Book extract, part 4 In this, the final part of our series of experts from Use Case Driven Object Modeling with UML: Theory and Practice Matt Stephens and Doug Rosenberg show you how to draw lean, purposeful sequence diagrams that are driven from the use cases and preliminary design.
As before, this chapter opens with the following "you are here" diagram of the ICONIX Process, showing in red the area about to be covered.
Mapping sequence and behavior
All the steps in the process so far have been preparing the use cases for the detailed design activity. By this time, your use case text should be complete, correct, detailed, and explicit. In short, your use cases should be in a state where you can create a detailed design from them.
If you figure that preliminary design is all about object discovery, then detailed design is, by contrast, about behavior allocation - that is, allocating the software functions you've identified into the set of classes you discovered during preliminary design.
When you draw sequence diagrams, you're taking another sweep through the preliminary design, adding in detail. You use sequence diagrams to drive the detailed design. We advocate drawing your sequence diagrams in a minimal style.
Here is our final 10-point checklist for successful sequence diagramming. As with all our lists, pay attention because there will be questions:
Top 10 sequence diagramming guidelines
10. Clean up the static model before proceeding to the next step
9. "Prefactor" your design on sequence diagrams before coding
8. Review your class diagrams frequently while you're assigning operations to classes, to make sure all the operations are on the appropriate classes
7. Assign operations to classes while drawing messages. Most visual modeling tools support this capability
6. Don't spend too much time worrying about focus of control
5. Make sure your use case text maps to the messages being passed on the sequence diagram. Try to line up the text and message arrows.
4. Use the sequence diagram to show how the behavior of the use case is accomplished by the objects
3. Start your sequence diagram from the boundary classes, entity classes, actors, and use case text that result from robustness analysis
2. Do a sequence diagram for every use case, with both basic and alternate courses on the same diagram
1. Understand why you're drawing a sequence diagram, to get the most out of it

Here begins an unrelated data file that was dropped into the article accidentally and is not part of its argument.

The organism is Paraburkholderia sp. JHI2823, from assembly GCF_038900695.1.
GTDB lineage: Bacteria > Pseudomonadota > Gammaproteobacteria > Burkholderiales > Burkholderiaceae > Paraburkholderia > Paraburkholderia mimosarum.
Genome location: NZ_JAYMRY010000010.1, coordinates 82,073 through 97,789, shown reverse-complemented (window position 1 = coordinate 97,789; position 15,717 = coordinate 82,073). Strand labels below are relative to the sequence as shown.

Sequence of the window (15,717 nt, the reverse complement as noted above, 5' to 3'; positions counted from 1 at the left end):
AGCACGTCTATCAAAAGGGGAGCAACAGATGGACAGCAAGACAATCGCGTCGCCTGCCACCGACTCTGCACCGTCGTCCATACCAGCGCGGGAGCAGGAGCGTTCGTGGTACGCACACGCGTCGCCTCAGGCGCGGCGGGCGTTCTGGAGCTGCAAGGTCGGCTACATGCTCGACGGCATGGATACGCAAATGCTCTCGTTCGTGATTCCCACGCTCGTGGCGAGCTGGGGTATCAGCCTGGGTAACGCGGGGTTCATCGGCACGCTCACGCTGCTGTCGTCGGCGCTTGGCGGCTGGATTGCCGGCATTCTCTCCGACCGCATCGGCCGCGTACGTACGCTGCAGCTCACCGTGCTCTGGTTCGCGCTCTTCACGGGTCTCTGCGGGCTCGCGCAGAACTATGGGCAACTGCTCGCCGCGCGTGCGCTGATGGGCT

Sequence diagramming in practice - test yourself
Continuing with our sample internet bookstore application, the following diagram shows an excerpt from a sequence diagram for the "Create New Book" use case. This use case is intended for bookstore staff, so that they can add new book titles to their online catalog. There are a couple of problems with this diagram excerpt - one of which is repeated many times in our diagram. See if you can find them both. Hint: the errors relate back to items one and seven in the top-10 list.
Hidden problems: flawed sequence diagram
Our next illustration highlights the parts of the sequence diagram that have gone wrong. The main issue is that the sequence diagram is being used as a flowchart, instead of for its primary purpose in life: to allocate behavior to classes.
Flowcharting on sequence diagrams isn't necessarily an evil thing in and of itself, and it is almost certainly better than not doing the sequence diagram at all. But we consider it to be (at best) a weak usage of a sequence diagram because it doesn't leverage the ability to assign operations to classes while drawing message arrows.
Since, in our opinion, this activity is pretty much the fundamental place where "real" object oriented design happens, we've flagged it as an error.
The second issue is that there’s no validation performed on the incoming form data - and therefore no error handling code for rejecting bad data. Either the validation steps were left out of the use case or the designer didn't draw the sequence diagram directly from the use case text.
Problems exposed in the sequence diagram
The final illustration shows the corrected version of the sequence diagram and includes the alternate course - shown in red - for when the form validation fails.
Correct sequence of events
This concludes our series of excerpts from Matt and Doug's book. As you can imagine, the book itself goes into masses more detail and includes a raft of examples and exercises. The book follows several use cases from inception all the way to source code and tests, using an example Spring/JSP project. It also introduces design-driven testing, a practical alternative (or complement) to test-driven development, and illustrates how to deal with functional requirements documents and extract lightweight use cases from them.
For those of you more interested in performing a mashup of an object oriented analysis and design process with your favorite agile development practices, then you might want to read this book’s companion volume, here, also available through Register Books.®
Use Case Driven Object Modeling with UML: Theory and Practice is available for purchase through Register Books, at the special price of £34.99.